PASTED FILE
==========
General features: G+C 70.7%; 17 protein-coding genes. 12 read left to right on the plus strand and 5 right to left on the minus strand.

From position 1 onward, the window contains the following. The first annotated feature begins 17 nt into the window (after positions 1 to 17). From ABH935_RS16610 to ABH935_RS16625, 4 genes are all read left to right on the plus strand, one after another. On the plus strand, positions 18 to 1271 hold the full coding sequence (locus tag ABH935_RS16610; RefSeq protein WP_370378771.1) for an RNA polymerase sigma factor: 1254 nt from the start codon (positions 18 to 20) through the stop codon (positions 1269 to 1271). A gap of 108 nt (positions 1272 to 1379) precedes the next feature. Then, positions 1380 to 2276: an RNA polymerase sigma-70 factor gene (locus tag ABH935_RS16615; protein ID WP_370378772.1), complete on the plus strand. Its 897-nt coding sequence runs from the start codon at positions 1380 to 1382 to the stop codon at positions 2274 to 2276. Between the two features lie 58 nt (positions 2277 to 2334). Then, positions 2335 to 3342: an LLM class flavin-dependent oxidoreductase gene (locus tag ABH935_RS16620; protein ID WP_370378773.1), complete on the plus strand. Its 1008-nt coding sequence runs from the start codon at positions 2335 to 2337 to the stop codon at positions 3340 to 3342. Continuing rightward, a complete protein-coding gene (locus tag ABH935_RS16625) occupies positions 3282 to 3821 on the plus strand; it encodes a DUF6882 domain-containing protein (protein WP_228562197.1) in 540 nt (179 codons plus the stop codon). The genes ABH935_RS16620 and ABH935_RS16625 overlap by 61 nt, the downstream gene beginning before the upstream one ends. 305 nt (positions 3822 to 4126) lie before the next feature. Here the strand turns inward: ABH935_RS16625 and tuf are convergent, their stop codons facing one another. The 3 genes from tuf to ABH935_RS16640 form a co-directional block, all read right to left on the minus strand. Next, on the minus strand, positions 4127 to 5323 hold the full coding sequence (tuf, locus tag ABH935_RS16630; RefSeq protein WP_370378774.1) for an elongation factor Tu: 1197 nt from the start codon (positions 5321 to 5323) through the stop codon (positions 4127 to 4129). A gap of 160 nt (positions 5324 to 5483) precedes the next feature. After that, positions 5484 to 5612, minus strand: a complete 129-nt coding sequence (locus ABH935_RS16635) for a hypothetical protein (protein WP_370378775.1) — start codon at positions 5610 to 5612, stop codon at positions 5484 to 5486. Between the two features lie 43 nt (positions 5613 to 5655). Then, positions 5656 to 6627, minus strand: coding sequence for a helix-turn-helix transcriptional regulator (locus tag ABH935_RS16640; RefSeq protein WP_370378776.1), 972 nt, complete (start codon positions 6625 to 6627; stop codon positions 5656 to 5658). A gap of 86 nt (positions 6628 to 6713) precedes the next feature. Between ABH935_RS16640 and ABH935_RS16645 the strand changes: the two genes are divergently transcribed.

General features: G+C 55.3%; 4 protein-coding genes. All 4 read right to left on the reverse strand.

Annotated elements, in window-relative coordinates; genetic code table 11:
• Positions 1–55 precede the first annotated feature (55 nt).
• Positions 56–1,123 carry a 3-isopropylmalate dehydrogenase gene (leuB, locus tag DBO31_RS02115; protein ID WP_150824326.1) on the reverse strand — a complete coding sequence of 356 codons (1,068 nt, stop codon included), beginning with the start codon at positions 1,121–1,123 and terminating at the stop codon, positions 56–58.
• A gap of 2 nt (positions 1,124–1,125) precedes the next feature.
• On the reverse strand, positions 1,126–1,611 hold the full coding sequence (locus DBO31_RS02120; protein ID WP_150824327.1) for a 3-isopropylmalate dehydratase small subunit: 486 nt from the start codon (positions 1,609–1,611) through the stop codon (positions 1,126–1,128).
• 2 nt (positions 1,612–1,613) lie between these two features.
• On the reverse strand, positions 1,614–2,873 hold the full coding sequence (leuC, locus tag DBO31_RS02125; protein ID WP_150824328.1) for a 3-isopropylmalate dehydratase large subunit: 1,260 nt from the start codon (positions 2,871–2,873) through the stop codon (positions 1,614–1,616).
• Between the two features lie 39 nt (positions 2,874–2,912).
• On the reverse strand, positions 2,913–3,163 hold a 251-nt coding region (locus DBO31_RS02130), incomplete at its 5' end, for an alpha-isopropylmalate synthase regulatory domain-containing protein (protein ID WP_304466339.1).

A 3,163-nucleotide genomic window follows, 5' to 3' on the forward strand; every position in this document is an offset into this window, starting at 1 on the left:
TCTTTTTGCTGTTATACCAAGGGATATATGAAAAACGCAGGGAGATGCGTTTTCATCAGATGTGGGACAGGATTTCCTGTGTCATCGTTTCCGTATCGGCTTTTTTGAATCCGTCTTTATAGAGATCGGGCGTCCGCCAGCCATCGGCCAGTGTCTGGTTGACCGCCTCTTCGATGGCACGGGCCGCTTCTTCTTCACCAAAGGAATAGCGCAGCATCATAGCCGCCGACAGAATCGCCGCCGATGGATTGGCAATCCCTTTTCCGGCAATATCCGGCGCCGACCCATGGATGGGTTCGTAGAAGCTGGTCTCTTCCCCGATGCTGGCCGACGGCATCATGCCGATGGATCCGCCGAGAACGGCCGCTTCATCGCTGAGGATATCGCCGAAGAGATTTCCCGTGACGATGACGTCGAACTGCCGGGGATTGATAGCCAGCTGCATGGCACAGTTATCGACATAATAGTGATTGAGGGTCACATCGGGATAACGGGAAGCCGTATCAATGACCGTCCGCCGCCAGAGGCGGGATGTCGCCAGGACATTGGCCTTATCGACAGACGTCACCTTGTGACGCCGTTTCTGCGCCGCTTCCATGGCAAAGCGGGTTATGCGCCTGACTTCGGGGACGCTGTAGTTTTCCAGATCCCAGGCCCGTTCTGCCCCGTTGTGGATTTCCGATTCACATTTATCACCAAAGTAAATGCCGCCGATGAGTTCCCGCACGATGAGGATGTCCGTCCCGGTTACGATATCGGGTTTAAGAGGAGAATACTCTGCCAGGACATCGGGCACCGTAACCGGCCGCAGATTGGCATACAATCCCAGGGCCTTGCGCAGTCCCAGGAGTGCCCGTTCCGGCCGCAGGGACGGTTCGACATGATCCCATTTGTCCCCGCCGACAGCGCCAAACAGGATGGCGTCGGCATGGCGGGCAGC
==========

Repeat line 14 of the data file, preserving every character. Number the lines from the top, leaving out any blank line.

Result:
TCTTTTTGCTGTTATACCAAGGGATATATGAAAAACGCAGGGAGATGCGTTTTCATCAGATGTGGGACAGGATTTCCTGTGTCATCGTTTCCGTATCGGCTTTTTTGAATCCGTCTTTATAGAGATCGGGCGTCCGCCAGCCATCGGCCAGTGTCTGGTTGACCGCCTCTTCGATGGCACGGGCCGCTTCTTCTTCACCAAAGGAATAGCGCAGCATCATAGCCGCCGACAGAATCGCCGCCGATGGATTGGCAATCCCTTTTCCGGCAATATCCGGCGCCGACCCATGGATGGGTTCGTAGAAGCTGGTCTCTTCCCCGATGCTGGCCGACGGCATCATGCCGATGGATCCGCCGAGAACGGCCGCTTCATCGCTGAGGATATCGCCGAAGAGATTTCCCGTGACGATGACGTCGAACTGCCGGGGATTGATAGCCAGCTGCATGGCACAGTTATCGACATAATAGTGATTGAGGGTCACATCGGGATAACGGGAAGCCGTATCAATGACCGTCCGCCGCCAGAGGCGGGATGTCGCCAGGACATTGGCCTTATCGACAGACGTCACCTTGTGACGCCGTTTCTGCGCCGCTTCCATGGCAAAGCGGGTTATGCGCCTGACTTCGGGGACGCTGTAGTTTTCCAGATCCCAGGCCCGTTCTGCCCCGTTGTGGATTTCCGATTCACATTTATCACCAAAGTAAATGCCGCCGATGAGTTCCCGCACGATGAGGATGTCCGTCCCGGTTACGATATCGGGTTTAAGAGGAGAATACTCTGCCAGGACATCGGGCACCGTAACCGGCCGCAGATTGGCATACAATCCCAGGGCCTTGCGCAGTCCCAGGAGTGCCCGTTCCGGCCGCAGGGACGGTTCGACATGATCCCATTTGTCCCCGCCGACAGCGCCAAACAGGATGGCGTCGGCATGGCGGGCAGC